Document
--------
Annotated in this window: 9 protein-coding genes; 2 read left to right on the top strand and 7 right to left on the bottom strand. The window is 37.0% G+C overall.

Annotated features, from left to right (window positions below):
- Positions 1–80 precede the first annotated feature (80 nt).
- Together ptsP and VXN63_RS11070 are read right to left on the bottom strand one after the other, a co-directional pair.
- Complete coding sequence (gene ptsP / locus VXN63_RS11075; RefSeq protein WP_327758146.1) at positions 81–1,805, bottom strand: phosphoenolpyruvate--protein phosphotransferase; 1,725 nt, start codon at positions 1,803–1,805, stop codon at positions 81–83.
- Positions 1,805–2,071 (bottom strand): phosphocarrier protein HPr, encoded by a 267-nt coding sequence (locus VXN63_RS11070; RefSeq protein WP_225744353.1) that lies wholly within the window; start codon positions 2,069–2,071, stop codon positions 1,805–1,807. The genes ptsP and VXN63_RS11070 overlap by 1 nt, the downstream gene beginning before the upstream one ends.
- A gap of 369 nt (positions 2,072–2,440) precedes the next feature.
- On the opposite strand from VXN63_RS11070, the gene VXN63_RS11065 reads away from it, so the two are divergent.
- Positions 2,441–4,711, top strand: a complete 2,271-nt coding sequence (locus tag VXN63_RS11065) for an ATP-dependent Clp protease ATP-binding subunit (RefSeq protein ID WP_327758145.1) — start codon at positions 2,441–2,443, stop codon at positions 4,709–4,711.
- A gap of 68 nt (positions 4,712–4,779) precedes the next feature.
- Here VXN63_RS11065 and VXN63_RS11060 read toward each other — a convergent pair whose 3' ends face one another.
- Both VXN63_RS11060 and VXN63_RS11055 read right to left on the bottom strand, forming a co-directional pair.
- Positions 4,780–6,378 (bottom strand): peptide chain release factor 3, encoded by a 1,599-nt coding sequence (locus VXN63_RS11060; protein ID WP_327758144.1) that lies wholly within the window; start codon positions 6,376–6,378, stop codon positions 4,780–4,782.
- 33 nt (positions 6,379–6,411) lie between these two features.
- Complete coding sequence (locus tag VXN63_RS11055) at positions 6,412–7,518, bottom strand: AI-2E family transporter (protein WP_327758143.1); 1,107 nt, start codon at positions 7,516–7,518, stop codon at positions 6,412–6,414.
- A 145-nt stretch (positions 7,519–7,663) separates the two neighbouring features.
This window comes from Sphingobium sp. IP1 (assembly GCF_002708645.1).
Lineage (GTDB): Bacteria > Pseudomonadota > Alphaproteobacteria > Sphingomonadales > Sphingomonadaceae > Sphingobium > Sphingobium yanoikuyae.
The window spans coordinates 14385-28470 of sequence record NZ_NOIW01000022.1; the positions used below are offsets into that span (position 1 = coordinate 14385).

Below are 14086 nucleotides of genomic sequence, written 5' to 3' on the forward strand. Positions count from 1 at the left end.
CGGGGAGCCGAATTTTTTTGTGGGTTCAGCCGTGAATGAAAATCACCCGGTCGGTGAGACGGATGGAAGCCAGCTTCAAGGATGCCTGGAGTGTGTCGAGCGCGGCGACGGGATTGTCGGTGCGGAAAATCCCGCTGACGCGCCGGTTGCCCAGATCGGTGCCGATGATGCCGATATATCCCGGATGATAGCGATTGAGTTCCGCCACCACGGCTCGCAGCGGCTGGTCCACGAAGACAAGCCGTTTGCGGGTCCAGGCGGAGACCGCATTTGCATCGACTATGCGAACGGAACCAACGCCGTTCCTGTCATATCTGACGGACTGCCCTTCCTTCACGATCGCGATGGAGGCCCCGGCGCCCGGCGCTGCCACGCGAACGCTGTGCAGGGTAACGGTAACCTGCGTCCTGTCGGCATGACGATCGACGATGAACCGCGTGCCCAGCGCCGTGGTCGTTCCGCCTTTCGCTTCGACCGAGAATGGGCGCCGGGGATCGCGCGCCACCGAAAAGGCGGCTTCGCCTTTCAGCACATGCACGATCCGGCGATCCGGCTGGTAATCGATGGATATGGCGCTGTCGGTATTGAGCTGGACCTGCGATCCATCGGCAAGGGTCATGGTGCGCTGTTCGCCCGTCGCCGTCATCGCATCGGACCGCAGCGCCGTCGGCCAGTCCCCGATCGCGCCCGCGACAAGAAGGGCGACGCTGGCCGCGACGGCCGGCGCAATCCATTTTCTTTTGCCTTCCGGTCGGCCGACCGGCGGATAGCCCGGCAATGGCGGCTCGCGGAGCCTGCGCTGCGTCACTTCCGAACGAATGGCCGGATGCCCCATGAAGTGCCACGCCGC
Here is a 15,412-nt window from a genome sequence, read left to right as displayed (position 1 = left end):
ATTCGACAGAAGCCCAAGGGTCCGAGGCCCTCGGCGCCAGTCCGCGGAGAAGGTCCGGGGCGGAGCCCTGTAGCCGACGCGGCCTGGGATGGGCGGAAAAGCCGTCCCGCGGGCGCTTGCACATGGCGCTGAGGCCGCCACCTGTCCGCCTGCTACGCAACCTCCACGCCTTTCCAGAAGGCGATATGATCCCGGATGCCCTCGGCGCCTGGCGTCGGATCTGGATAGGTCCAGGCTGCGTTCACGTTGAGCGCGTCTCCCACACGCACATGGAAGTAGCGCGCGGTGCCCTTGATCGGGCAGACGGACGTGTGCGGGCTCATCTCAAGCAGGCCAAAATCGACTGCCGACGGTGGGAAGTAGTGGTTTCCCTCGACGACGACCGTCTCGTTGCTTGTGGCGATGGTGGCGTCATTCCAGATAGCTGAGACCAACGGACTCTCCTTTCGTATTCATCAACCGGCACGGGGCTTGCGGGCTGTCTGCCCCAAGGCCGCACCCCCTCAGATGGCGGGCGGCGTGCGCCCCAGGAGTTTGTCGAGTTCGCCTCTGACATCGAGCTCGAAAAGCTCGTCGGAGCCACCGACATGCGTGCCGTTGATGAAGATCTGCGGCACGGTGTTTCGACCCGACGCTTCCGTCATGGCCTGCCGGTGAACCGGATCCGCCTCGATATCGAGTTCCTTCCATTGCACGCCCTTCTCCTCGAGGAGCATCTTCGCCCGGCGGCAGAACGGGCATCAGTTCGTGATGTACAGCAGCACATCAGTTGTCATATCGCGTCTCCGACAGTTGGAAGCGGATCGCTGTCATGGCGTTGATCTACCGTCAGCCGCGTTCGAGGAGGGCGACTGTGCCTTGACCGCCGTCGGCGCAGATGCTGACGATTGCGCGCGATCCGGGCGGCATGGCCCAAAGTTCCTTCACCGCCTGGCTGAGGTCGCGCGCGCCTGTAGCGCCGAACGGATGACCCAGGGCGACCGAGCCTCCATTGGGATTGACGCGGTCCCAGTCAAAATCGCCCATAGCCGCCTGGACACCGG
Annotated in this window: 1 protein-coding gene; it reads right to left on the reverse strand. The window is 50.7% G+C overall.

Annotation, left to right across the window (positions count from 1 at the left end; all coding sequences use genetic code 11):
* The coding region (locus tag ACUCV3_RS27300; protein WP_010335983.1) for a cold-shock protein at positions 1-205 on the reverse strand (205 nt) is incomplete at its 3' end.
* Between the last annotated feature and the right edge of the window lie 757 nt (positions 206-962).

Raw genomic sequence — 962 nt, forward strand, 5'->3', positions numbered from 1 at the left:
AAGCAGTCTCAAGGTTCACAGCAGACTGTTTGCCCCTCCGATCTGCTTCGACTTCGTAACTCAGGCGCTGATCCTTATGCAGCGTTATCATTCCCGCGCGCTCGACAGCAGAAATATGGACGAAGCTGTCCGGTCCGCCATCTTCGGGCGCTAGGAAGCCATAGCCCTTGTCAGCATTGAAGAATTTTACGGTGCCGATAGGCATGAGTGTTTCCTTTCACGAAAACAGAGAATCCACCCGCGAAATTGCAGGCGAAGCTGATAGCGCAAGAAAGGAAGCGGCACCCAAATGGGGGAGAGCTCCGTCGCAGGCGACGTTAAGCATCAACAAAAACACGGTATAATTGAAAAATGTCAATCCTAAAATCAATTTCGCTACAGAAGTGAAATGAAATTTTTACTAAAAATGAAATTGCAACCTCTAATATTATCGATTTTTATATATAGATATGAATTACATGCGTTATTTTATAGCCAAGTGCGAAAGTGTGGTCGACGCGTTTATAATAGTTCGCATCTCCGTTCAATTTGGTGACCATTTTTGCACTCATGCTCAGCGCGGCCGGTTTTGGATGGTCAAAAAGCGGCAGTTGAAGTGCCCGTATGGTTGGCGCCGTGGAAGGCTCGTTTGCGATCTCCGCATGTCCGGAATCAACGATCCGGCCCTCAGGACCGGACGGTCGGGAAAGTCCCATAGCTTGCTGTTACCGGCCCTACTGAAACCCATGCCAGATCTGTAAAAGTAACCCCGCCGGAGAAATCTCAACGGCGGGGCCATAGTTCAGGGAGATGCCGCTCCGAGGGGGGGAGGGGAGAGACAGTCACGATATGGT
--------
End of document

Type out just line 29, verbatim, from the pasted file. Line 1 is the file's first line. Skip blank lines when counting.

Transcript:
AAGCAGTCTCAAGGTTCACAGCAGACTGTTTGCCCCTCCGATCTGCTTCGACTTCGTAACTCAGGCGCTGATCCTTATGCAGCGTTATCATTCCCGCGCGCTCGACAGCAGAAATATGGACGAAGCTGTCCGGTCCGCCATCTTCGGGCGCTAGGAAGCCATAGCCCTTGTCAGCATTGAAGAATTTTACGGTGCCGATAGGCATGAGTGTTTCCTTTCACGAAAACAGAGAATCCACCCGCGAAATTGCAGGCGAAGCTGATAGCGCAAGAAAGGAAGCGGCACCCAAATGGGGGAGAGCTCCGTCGCAGGCGACGTTAAGCATCAACAAAAACACGGTATAATTGAAAAATGTCAATCCTAAAATCAATTTCGCTACAGAAGTGAAATGAAATTTTTACTAAAAATGAAATTGCAACCTCTAATATTATCGATTTTTATATATAGATATGAATTACATGCGTTATTTTATAGCCAAGTGCGAAAGTGTGGTCGACGCGTTTATAATAGTTCGCATCTCCGTTCAATTTGGTGACCATTTTTGCACTCATGCTCAGCGCGGCCGGTTTTGGATGGTCAAAAAGCGGCAGTTGAAGTGCCCGTATGGTTGGCGCCGTGGAAGGCTCGTTTGCGATCTCCGCATGTCCGGAATCAACGATCCGGCCCTCAGGACCGGACGGTCGGGAAAGTCCCATAGCTTGCTGTTACCGGCCCTACTGAAACCCATGCCAGATCTGTAAAAGTAACCCCGCCGGAGAAATCTCAACGGCGGGGCCATAGTTCAGGGAGATGCCGCTCCGAGGGGGGGAGGGGAGAGACAGTCACGATATGGT